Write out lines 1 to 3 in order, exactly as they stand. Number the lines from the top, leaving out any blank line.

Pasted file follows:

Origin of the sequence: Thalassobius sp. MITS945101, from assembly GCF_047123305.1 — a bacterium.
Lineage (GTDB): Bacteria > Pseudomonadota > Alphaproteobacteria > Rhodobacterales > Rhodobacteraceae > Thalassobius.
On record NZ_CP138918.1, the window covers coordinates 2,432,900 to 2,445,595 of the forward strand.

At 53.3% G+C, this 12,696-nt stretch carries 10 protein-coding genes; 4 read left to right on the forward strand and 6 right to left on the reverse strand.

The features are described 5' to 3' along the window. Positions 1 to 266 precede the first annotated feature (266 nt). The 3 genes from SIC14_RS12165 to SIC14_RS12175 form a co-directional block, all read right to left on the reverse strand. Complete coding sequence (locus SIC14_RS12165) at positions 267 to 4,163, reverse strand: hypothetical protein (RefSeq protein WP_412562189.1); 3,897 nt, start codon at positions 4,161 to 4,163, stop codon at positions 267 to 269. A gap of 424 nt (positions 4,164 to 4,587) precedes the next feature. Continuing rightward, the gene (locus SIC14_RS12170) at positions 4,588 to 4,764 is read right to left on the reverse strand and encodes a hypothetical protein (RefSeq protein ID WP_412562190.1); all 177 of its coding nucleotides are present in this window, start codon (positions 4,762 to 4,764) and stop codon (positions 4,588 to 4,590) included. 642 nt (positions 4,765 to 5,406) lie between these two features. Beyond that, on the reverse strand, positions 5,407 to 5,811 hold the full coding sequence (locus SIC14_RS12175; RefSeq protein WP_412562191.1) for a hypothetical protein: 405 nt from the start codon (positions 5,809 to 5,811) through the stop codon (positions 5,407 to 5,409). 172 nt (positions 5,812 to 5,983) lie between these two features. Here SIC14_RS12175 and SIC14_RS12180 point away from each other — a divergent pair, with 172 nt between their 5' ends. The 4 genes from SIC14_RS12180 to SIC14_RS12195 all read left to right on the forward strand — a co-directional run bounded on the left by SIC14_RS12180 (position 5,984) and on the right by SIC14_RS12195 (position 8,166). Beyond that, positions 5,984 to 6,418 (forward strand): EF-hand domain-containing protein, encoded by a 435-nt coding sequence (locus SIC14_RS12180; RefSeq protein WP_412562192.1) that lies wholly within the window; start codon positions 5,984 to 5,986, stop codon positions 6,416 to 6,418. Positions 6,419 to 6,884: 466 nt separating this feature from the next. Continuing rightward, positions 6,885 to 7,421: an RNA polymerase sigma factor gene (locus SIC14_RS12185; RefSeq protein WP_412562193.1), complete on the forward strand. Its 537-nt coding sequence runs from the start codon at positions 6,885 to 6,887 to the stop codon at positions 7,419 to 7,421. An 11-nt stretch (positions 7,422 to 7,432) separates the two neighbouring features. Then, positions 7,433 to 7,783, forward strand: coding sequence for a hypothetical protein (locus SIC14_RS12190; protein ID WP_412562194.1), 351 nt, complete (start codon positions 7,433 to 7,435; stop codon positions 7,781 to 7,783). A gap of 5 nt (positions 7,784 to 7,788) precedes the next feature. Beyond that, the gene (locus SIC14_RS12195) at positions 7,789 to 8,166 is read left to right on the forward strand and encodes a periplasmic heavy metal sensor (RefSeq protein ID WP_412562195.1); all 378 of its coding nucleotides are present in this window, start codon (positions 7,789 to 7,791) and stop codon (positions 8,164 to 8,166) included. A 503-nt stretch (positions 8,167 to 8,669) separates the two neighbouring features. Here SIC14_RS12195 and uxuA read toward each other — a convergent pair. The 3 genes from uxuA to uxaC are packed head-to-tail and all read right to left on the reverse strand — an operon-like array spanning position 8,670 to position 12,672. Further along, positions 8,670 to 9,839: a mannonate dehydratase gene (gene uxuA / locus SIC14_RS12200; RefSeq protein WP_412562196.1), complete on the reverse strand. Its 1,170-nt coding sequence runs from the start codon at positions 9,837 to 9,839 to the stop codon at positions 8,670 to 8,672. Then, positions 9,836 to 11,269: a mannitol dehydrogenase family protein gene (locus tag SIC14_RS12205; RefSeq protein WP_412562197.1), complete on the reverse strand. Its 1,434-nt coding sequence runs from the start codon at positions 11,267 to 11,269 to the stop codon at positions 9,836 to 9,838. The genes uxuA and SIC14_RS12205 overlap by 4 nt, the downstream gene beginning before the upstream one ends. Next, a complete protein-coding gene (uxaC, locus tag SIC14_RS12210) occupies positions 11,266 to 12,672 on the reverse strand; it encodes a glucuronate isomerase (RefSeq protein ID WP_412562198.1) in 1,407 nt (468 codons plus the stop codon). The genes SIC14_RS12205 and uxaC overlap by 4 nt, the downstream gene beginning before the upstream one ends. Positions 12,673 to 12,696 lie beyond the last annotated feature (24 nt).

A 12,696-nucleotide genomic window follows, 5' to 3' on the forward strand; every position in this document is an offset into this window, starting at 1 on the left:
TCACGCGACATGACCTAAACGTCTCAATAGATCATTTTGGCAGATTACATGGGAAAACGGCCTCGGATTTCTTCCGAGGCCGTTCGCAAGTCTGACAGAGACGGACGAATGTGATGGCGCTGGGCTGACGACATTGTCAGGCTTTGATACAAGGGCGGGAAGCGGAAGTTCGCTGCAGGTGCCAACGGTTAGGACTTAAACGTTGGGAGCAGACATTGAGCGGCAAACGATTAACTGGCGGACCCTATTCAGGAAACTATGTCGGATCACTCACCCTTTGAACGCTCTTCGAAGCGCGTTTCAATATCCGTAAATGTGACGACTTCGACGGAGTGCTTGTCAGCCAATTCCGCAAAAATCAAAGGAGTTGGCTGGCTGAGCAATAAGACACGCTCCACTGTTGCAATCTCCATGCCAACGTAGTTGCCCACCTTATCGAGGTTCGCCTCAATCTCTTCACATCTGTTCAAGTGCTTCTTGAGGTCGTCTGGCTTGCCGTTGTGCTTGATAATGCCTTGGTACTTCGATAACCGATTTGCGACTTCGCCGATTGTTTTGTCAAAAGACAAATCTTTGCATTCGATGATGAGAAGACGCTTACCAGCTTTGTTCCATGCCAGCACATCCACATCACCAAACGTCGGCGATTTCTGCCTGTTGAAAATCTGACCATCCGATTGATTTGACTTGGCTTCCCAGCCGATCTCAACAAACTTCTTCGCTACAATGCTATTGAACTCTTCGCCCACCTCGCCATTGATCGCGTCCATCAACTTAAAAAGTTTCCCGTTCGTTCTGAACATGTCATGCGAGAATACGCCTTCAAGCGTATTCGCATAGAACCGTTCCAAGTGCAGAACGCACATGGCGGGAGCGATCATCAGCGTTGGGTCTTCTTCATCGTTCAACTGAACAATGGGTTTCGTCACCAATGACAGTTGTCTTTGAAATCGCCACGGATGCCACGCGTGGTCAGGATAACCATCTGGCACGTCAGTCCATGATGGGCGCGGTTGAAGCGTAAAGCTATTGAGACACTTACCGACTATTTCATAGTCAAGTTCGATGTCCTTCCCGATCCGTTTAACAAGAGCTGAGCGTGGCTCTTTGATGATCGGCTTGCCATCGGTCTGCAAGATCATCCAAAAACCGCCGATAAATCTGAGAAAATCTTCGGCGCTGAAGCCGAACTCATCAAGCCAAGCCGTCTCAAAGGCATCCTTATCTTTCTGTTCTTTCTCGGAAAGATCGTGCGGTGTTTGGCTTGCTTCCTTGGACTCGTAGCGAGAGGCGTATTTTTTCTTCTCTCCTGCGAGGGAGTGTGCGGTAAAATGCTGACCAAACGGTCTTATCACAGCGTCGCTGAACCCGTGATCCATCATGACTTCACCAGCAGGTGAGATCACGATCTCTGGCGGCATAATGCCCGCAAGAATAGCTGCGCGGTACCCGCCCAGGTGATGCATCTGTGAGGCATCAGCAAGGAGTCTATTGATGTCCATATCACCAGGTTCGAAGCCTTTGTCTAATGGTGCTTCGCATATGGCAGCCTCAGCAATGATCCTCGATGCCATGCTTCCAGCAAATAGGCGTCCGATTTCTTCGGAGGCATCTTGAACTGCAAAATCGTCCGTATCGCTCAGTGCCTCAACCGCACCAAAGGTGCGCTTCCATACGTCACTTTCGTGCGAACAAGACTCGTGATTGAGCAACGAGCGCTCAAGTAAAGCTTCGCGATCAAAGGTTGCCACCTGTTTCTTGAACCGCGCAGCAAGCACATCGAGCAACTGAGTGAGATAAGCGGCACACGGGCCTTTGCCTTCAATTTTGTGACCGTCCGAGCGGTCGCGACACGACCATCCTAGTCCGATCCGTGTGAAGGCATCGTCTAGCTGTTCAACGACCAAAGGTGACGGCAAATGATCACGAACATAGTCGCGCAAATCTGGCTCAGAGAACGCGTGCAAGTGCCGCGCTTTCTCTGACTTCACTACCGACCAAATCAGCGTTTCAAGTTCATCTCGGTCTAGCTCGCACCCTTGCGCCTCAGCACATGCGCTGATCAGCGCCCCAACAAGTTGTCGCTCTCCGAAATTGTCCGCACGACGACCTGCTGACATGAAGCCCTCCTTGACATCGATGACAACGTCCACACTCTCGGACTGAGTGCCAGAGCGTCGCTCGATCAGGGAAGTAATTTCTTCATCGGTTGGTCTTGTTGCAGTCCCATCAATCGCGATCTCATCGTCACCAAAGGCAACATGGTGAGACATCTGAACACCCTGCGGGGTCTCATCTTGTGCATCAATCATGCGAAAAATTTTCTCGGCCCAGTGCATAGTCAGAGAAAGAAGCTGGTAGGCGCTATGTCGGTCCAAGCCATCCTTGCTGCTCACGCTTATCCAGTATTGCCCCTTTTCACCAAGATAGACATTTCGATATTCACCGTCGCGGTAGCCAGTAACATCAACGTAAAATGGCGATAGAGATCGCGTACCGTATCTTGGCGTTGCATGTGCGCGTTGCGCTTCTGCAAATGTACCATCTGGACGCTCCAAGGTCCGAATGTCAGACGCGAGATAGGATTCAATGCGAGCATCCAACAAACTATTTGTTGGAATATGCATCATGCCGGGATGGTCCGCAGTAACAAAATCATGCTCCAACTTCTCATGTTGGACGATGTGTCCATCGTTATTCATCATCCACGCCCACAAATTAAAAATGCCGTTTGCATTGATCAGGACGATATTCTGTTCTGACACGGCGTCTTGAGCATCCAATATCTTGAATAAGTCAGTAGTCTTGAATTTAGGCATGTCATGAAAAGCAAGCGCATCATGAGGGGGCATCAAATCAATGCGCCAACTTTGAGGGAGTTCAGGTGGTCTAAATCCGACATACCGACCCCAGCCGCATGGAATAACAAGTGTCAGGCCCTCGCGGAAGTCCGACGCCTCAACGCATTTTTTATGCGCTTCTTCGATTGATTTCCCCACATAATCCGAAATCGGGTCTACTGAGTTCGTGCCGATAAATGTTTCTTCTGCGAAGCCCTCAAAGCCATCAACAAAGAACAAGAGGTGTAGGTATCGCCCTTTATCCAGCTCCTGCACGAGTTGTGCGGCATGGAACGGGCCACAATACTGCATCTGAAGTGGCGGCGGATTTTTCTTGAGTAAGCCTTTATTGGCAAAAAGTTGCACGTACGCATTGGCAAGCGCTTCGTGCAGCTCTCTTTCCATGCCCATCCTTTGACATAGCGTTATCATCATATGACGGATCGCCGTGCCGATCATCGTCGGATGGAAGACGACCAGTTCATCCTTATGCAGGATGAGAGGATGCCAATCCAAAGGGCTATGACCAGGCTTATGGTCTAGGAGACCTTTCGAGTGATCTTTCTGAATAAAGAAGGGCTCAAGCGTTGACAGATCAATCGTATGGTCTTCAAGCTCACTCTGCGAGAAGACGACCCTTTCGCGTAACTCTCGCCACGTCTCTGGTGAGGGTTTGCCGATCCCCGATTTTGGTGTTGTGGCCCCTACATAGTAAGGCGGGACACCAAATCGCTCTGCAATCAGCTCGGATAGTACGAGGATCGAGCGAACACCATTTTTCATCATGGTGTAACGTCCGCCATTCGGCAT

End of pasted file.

Origin of the sequence: Thalassobius sp. MITS945101, from assembly GCF_047123305.1 — a bacterium.
Lineage (GTDB): Bacteria > Pseudomonadota > Alphaproteobacteria > Rhodobacterales > Rhodobacteraceae > Thalassobius.
On record NZ_CP138918.1, the window covers coordinates 2,432,900 to 2,445,595 of the forward strand.